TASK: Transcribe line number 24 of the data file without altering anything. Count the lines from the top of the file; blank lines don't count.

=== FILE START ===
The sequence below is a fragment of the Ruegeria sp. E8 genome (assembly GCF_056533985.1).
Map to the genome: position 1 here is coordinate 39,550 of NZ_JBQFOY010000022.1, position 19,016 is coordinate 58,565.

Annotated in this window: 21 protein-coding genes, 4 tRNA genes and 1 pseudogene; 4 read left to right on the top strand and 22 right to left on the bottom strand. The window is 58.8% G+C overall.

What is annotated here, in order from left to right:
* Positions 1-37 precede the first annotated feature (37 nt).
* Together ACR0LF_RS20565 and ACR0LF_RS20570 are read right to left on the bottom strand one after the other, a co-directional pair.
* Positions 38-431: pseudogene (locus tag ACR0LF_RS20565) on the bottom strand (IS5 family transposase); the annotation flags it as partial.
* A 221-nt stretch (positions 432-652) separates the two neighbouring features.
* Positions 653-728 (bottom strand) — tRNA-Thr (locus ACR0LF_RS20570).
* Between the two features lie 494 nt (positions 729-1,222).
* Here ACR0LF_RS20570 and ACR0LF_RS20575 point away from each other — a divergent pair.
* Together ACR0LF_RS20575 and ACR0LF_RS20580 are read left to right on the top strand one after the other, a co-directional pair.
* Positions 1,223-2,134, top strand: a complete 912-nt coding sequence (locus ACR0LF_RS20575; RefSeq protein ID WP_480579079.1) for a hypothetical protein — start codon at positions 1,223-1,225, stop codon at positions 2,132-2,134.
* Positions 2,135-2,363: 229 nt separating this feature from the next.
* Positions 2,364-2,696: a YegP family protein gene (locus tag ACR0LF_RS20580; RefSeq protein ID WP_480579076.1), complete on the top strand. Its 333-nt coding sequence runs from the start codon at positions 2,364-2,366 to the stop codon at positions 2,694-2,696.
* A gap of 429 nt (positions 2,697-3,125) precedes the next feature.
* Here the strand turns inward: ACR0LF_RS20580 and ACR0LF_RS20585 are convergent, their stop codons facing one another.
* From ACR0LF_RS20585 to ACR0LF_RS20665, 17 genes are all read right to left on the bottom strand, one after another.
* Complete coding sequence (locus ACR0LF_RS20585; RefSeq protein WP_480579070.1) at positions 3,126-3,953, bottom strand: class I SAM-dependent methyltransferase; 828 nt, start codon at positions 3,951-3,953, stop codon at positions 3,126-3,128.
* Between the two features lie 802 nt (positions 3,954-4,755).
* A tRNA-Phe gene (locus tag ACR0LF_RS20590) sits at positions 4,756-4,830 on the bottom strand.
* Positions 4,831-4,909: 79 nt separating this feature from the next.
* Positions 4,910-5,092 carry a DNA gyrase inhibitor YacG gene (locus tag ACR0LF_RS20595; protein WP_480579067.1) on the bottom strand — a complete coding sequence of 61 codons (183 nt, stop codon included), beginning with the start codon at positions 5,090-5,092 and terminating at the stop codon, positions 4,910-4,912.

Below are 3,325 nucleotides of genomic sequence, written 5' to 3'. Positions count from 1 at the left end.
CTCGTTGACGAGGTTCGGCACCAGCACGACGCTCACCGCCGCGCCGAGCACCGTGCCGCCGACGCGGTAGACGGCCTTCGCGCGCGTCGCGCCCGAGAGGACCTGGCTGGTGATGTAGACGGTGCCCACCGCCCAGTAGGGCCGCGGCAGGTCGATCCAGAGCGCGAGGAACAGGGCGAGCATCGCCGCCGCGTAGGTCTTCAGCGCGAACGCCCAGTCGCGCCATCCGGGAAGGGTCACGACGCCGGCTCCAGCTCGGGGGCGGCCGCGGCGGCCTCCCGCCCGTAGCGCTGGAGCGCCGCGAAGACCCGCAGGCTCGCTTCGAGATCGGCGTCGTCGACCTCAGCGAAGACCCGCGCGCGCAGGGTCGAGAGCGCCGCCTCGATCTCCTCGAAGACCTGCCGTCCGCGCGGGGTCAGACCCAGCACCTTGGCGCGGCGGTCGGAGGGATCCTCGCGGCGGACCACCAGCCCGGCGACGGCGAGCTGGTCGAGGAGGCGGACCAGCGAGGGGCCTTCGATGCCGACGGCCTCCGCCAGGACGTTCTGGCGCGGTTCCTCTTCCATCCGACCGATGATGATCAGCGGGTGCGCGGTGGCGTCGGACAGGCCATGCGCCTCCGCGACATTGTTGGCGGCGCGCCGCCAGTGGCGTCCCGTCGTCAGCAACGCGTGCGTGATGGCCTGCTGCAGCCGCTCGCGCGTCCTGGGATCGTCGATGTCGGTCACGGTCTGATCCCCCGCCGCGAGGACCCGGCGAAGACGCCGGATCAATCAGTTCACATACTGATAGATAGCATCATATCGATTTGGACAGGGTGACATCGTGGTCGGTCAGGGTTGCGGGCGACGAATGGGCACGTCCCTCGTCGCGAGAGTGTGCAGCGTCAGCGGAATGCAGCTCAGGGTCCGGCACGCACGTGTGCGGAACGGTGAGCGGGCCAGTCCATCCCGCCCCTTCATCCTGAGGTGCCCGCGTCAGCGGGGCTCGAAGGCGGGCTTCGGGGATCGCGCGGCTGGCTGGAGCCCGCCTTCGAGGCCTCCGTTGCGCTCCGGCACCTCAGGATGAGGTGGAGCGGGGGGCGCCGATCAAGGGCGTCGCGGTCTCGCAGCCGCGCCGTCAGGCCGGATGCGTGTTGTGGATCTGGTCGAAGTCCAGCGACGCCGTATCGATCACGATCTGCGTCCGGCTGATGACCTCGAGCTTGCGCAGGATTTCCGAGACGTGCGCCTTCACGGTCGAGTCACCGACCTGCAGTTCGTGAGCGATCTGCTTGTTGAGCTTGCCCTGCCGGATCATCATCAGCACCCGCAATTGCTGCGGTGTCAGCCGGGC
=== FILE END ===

Below are 3,325 nucleotides of genomic sequence, written 5' to 3'. Positions count from 1 at the left end.